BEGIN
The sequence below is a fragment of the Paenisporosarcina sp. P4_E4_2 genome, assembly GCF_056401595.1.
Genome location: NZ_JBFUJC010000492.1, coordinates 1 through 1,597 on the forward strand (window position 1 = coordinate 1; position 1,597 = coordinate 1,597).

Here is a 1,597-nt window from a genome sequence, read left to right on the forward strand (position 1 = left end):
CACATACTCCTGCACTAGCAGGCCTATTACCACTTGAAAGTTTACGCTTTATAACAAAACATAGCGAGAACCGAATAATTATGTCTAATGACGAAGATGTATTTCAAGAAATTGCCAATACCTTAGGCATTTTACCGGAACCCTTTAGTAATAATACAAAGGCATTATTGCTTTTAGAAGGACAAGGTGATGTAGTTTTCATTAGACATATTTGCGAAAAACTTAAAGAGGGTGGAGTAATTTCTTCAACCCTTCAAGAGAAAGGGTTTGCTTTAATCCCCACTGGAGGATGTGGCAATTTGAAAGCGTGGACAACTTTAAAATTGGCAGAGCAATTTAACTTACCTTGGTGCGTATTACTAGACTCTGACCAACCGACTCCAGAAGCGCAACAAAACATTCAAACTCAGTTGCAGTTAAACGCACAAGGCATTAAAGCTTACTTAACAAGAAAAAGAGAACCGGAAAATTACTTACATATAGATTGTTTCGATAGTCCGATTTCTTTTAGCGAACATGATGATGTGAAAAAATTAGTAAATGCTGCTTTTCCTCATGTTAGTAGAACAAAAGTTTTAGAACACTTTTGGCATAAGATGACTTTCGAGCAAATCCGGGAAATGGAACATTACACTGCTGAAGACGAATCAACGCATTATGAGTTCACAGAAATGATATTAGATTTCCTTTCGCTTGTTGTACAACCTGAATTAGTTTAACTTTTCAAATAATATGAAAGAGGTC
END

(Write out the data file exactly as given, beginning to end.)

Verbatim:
The sequence below is a fragment of the Paenisporosarcina sp. P4_E4_2 genome, assembly GCF_056401595.1.
Genome location: NZ_JBFUJC010000492.1, coordinates 1 through 1,597 on the forward strand (window position 1 = coordinate 1; position 1,597 = coordinate 1,597).

Here is a 1,597-nt window from a genome sequence, read left to right on the forward strand (position 1 = left end):
CACATACTCCTGCACTAGCAGGCCTATTACCACTTGAAAGTTTACGCTTTATAACAAAACATAGCGAGAACCGAATAATTATGTCTAATGACGAAGATGTATTTCAAGAAATTGCCAATACCTTAGGCATTTTACCGGAACCCTTTAGTAATAATACAAAGGCATTATTGCTTTTAGAAGGACAAGGTGATGTAGTTTTCATTAGACATATTTGCGAAAAACTTAAAGAGGGTGGAGTAATTTCTTCAACCCTTCAAGAGAAAGGGTTTGCTTTAATCCCCACTGGAGGATGTGGCAATTTGAAAGCGTGGACAACTTTAAAATTGGCAGAGCAATTTAACTTACCTTGGTGCGTATTACTAGACTCTGACCAACCGACTCCAGAAGCGCAACAAAACATTCAAACTCAGTTGCAGTTAAACGCACAAGGCATTAAAGCTTACTTAACAAGAAAAAGAGAACCGGAAAATTACTTACATATAGATTGTTTCGATAGTCCGATTTCTTTTAGCGAACATGATGATGTGAAAAAATTAGTAAATGCTGCTTTTCCTCATGTTAGTAGAACAAAAGTTTTAGAACACTTTTGGCATAAGATGACTTTCGAGCAAATCCGGGAAATGGAACATTACACTGCTGAAGACGAATCAACGCATTATGAGTTCACAGAAATGATATTAGATTTCCTTTCGCTTGTTGTACAACCTGAATTAGTTTAACTTTTCAAATAATATGAAAGAGGTC